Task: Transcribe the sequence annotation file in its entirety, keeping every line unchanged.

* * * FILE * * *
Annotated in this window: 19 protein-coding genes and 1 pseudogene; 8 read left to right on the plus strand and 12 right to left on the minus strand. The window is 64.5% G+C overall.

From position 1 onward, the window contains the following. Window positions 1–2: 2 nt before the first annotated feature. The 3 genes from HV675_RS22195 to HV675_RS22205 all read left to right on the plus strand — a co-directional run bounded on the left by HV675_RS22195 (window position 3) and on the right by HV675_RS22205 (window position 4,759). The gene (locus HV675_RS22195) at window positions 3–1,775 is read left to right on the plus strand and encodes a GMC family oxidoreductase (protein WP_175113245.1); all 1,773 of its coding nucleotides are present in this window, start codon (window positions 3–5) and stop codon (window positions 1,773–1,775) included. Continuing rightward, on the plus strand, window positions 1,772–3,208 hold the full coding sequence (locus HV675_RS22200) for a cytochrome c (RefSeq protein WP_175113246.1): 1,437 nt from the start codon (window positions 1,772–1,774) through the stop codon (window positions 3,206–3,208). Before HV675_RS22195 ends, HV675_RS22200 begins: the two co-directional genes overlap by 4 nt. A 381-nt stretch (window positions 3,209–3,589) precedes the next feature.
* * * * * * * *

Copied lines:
Annotated in this window: 19 protein-coding genes and 1 pseudogene; 8 read left to right on the plus strand and 12 right to left on the minus strand. The window is 64.5% G+C overall.

From position 1 onward, the window contains the following. Window positions 1–2: 2 nt before the first annotated feature. The 3 genes from HV675_RS22195 to HV675_RS22205 all read left to right on the plus strand — a co-directional run bounded on the left by HV675_RS22195 (window position 3) and on the right by HV675_RS22205 (window position 4,759). The gene (locus HV675_RS22195) at window positions 3–1,775 is read left to right on the plus strand and encodes a GMC family oxidoreductase (protein WP_175113245.1); all 1,773 of its coding nucleotides are present in this window, start codon (window positions 3–5) and stop codon (window positions 1,773–1,775) included. Continuing rightward, on the plus strand, window positions 1,772–3,208 hold the full coding sequence (locus HV675_RS22200) for a cytochrome c (RefSeq protein WP_175113246.1): 1,437 nt from the start codon (window positions 1,772–1,774) through the stop codon (window positions 3,206–3,208). Before HV675_RS22195 ends, HV675_RS22200 begins: the two co-directional genes overlap by 4 nt. A 381-nt stretch (window positions 3,209–3,589) precedes the next feature.